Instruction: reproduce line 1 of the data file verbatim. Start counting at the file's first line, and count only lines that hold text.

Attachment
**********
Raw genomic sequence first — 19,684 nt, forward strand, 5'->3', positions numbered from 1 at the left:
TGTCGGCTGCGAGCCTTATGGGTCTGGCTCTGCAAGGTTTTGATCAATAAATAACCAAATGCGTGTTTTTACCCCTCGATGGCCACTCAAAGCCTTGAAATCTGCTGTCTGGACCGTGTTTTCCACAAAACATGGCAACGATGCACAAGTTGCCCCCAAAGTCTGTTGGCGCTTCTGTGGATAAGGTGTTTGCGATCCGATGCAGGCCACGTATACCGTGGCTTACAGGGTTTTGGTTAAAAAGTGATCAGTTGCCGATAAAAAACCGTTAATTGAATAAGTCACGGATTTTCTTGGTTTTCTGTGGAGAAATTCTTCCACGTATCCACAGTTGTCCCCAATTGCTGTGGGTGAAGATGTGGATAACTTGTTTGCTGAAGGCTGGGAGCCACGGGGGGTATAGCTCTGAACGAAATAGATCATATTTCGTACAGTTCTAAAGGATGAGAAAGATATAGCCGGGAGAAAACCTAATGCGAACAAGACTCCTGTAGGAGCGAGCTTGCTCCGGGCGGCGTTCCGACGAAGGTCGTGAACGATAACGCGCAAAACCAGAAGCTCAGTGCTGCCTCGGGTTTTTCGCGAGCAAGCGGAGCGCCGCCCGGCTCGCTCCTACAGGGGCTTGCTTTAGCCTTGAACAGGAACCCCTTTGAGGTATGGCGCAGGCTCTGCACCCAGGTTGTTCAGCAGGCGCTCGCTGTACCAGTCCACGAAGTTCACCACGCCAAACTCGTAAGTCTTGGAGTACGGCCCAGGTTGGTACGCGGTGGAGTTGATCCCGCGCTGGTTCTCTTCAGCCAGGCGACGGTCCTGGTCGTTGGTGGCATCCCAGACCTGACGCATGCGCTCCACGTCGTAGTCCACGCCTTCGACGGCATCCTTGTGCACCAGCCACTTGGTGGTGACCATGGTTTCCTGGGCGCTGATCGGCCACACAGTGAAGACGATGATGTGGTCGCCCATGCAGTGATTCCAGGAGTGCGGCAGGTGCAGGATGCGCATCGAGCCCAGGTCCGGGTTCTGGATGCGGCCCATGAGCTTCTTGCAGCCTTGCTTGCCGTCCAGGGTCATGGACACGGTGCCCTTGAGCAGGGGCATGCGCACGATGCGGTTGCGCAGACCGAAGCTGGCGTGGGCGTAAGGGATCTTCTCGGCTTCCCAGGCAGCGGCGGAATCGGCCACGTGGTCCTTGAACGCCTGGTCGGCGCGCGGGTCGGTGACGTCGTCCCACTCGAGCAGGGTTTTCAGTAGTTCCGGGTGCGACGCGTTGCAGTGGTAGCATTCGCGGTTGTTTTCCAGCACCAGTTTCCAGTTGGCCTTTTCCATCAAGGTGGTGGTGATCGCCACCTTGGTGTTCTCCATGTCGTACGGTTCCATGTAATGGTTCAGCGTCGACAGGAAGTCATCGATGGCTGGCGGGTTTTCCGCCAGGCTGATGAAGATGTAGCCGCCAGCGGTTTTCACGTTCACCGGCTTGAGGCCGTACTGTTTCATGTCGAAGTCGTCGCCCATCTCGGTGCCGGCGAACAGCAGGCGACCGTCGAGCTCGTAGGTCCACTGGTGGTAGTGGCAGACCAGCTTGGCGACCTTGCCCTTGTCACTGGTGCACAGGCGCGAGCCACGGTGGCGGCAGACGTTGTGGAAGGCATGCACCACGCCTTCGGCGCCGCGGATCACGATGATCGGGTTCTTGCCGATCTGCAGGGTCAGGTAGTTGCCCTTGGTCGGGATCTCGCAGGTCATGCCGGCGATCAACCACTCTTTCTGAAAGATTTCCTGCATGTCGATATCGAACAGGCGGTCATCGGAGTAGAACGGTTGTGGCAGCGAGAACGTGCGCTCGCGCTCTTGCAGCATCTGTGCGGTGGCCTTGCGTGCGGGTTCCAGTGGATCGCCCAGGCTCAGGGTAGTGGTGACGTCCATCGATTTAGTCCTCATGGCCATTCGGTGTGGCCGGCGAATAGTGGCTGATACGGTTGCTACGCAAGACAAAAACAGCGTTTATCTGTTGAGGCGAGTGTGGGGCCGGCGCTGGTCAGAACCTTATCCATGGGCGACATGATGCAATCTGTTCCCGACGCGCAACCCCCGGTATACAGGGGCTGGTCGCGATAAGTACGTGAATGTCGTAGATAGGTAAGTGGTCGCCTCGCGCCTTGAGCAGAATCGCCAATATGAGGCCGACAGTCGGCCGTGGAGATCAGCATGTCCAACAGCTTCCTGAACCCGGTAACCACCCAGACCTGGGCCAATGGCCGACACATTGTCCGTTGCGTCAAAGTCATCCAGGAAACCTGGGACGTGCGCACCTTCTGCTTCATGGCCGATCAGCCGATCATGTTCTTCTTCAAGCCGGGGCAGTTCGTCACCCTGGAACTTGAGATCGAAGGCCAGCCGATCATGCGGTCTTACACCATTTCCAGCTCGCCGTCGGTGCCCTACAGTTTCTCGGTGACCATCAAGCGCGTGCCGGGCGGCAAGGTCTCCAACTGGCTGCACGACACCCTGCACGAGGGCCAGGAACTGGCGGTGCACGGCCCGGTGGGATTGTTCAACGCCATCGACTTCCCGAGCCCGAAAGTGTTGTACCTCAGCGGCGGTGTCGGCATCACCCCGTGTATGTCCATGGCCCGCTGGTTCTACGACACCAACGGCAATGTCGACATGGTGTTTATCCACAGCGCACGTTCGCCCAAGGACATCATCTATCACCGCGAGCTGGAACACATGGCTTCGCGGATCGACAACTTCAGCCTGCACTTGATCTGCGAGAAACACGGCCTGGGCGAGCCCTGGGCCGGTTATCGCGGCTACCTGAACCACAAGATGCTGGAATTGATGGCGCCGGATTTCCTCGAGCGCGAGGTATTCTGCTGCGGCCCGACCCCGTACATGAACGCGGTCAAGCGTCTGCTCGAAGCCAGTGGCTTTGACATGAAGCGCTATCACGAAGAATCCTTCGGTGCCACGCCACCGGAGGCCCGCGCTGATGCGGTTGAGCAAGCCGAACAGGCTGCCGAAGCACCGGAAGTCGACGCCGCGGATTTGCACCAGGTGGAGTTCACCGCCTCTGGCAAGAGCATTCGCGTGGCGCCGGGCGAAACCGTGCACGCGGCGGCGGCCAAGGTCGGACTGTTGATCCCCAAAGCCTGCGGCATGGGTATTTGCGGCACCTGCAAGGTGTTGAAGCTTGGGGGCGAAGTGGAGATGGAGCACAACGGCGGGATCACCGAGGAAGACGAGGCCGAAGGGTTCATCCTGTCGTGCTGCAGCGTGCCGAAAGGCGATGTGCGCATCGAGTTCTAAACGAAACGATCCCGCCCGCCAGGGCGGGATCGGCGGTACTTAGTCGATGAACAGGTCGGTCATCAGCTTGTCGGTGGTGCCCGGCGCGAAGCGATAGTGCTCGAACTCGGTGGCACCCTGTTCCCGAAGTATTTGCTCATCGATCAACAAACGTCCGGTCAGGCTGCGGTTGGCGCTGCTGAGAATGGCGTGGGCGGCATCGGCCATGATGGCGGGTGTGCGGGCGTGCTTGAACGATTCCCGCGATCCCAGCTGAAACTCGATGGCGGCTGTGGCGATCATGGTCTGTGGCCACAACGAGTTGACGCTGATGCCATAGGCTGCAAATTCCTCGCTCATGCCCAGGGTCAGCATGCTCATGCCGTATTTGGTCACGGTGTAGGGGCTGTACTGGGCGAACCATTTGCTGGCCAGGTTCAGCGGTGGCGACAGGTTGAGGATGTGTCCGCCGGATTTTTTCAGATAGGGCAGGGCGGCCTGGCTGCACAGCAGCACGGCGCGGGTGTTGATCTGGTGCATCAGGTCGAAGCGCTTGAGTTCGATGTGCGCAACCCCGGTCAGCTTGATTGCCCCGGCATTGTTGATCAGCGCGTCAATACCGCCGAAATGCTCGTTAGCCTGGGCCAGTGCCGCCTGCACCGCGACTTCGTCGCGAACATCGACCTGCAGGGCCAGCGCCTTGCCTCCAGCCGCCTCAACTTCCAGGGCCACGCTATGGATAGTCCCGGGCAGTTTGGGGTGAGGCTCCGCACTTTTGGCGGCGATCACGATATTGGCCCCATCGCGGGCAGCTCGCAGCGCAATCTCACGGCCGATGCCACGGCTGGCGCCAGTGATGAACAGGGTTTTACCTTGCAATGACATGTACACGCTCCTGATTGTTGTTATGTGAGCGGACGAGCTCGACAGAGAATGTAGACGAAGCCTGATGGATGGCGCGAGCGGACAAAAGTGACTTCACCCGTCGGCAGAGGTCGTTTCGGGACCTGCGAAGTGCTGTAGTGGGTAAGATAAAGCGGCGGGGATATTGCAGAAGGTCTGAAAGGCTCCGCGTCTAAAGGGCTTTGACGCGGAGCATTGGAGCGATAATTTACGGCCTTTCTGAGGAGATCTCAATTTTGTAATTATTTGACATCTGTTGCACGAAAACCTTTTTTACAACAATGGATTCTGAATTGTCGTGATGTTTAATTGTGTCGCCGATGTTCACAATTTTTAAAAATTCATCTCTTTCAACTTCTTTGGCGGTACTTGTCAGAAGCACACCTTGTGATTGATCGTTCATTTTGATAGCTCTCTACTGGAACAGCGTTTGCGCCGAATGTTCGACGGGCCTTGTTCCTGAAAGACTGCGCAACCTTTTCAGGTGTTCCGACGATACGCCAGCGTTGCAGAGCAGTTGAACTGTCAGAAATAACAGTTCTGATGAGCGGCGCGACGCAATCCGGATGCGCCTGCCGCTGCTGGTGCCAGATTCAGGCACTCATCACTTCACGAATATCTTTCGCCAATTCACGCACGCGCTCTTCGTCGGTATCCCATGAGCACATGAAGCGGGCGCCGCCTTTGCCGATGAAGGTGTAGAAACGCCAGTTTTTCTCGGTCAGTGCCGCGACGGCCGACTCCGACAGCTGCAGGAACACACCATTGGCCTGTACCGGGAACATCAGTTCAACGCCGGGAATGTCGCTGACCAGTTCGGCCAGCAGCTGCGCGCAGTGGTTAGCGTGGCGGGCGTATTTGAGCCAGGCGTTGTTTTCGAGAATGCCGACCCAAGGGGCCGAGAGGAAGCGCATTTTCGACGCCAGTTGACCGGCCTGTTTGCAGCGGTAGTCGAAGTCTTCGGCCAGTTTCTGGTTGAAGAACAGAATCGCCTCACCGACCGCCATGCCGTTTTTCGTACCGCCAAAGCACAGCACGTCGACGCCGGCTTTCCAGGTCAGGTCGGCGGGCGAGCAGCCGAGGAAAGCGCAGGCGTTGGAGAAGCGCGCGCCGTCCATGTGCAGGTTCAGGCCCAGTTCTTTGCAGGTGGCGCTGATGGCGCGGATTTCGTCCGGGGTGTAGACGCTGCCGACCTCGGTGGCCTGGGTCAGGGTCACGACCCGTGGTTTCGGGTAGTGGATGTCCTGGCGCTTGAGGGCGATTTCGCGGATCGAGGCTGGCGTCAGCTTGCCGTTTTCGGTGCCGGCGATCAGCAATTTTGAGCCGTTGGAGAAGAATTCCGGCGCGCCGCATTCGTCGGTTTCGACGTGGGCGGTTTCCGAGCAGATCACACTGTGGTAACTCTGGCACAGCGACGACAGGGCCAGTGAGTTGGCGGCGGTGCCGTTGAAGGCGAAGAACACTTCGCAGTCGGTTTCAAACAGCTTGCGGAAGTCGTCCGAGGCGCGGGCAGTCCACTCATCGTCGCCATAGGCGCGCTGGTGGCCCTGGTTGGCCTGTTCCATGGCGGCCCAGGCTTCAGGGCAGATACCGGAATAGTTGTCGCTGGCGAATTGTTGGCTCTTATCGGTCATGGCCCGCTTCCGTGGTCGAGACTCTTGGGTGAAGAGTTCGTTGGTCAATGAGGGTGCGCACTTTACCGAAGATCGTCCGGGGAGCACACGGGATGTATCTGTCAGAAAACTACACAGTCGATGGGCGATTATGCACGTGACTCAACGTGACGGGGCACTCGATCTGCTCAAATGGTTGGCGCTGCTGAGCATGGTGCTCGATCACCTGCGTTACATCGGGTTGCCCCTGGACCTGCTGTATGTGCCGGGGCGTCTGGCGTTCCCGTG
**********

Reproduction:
Raw genomic sequence first — 19,684 nt, forward strand, 5'->3', positions numbered from 1 at the left: